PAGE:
The Impact of Sudden Changes in Title I Funding on Ohio School Districts

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The Ohio State University

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Through the 1965 Elementary and Secondary Education Act (ESEA), the federal government established Title I funding to target resources for districts serving low-income students. The reauthorization of ESEA in 2001 expanded the program’s funding significantly, making Title I the largest federal education finance program aimed at improving the achievement of low-income students, yet the impact of this funding on disadvantaged students is still heavily debated. Determining the causal impact of Title I funding on district spending and student learning is difficult because the poverty counts at the center of the funding formula are also correlated with these outcomes. This study exploits the fact that changes in federal student poverty counts due to the 2010 Census, which are unrelated to actual changes in district poverty levels during that same time period, led to significant changes in Title I allocations across districts. I exploit these changes in funding to implement an instrumental variables research design to determine the causal effect of sudden changes in Title I funding on Ohio school districts. This paper finds that sudden changes in Title I allocations increase total, state, and federal revenue initially, but in the long-run a local offsetting response subsequently results in a negative effect for instructional expenditures. The results suggest that Title I has little to no effect on student achievement.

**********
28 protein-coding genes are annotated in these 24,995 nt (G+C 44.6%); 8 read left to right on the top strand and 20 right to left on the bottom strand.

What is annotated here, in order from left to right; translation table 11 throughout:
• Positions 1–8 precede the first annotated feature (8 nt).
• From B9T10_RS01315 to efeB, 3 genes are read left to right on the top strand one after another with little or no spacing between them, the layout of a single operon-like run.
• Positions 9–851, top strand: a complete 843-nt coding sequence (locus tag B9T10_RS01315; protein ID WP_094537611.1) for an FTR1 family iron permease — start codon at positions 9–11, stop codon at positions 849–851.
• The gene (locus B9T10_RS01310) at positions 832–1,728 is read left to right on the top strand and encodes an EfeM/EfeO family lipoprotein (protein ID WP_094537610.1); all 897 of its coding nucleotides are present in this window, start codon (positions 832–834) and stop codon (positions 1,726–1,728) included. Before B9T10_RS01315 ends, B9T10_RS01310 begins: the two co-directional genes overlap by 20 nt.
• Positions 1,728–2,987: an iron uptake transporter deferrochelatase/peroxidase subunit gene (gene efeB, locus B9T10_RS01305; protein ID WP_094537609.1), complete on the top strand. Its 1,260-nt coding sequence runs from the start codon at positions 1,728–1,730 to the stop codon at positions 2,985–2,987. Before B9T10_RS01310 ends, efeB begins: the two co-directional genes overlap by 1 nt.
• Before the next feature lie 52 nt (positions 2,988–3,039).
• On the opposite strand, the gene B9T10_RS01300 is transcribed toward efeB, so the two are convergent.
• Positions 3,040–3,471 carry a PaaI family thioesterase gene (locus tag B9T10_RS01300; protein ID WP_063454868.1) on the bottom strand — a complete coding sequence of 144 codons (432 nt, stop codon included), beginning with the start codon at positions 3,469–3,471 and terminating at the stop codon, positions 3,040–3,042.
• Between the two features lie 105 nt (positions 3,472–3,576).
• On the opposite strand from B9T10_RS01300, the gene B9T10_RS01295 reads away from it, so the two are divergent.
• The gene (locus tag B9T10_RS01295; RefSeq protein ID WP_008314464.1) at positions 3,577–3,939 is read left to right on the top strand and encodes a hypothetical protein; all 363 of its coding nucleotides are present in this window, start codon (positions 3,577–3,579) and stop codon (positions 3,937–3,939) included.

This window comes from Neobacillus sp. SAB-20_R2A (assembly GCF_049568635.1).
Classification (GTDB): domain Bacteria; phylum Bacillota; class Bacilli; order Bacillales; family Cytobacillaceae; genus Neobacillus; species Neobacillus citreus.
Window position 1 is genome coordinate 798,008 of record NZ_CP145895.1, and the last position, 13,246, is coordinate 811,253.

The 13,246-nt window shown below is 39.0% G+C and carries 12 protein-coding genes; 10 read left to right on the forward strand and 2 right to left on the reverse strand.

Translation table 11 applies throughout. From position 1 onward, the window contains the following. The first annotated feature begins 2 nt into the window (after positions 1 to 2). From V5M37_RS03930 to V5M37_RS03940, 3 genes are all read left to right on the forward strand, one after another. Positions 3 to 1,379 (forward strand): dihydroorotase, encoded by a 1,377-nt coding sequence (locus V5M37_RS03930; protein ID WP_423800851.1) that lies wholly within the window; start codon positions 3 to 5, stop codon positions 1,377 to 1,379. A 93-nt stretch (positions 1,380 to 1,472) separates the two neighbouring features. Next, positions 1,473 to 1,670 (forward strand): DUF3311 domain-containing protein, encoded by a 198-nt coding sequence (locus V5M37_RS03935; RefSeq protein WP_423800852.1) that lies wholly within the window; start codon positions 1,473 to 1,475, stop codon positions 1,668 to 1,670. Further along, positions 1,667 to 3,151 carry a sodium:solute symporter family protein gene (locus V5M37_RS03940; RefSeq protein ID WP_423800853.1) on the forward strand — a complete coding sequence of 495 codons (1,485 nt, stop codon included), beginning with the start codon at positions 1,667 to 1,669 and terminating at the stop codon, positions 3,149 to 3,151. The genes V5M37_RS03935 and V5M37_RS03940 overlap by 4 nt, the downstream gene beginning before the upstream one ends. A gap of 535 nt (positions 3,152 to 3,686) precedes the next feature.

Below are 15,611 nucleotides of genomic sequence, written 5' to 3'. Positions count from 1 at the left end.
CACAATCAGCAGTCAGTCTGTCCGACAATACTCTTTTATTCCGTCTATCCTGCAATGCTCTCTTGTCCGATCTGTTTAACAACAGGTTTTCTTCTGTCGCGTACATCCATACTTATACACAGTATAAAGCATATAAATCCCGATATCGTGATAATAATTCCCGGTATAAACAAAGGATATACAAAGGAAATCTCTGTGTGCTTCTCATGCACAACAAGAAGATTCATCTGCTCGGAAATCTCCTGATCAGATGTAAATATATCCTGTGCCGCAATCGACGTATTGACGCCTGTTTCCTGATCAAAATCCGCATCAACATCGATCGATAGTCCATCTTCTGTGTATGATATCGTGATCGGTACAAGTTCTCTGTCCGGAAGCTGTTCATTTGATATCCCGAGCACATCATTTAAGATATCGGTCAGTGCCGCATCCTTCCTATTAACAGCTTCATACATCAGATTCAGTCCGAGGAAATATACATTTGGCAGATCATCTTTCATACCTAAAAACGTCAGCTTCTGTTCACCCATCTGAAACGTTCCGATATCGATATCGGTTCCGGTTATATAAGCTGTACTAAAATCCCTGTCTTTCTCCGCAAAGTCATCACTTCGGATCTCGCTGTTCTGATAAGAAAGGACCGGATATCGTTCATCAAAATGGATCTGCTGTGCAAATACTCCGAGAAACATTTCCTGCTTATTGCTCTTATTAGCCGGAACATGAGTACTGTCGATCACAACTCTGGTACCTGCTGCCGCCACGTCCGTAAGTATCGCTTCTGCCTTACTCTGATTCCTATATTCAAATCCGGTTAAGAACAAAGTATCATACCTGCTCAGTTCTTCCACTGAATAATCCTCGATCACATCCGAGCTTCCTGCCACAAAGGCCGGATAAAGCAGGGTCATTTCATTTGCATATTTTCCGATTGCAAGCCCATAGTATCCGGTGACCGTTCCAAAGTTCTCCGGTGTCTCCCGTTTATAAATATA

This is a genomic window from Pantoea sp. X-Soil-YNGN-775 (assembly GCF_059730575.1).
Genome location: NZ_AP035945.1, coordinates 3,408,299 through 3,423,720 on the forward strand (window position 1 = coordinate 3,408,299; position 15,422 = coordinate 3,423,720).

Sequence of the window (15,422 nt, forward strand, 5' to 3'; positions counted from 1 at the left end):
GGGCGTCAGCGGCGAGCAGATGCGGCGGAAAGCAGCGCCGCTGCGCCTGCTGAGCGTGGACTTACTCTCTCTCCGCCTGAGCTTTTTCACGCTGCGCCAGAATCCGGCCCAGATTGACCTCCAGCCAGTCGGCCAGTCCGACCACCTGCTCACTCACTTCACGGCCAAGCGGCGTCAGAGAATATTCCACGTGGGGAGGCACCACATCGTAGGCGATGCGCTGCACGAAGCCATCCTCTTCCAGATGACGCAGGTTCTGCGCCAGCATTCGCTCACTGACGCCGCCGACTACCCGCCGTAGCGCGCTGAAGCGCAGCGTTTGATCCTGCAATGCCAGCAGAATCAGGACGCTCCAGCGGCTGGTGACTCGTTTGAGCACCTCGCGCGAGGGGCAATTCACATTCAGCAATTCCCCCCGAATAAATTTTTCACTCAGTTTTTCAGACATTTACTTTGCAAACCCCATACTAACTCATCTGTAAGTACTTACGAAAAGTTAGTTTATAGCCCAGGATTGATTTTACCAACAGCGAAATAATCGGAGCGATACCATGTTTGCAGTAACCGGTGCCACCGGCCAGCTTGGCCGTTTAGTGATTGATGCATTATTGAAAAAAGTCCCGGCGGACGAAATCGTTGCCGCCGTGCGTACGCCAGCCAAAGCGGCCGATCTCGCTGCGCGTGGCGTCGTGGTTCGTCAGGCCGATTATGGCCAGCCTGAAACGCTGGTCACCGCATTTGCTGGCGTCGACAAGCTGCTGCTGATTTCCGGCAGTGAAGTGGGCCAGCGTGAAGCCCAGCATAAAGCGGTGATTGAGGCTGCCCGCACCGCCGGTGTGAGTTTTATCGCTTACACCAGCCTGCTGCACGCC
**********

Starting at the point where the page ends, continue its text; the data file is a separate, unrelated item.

Midwest Economics Association - Undergraduate Research Paper Competition Presentation
Association for Education Finance and Policy - accepted poster presentation


Fiscal federalism, Intergovernmental grants, Education finance, Education production functions, Educational economics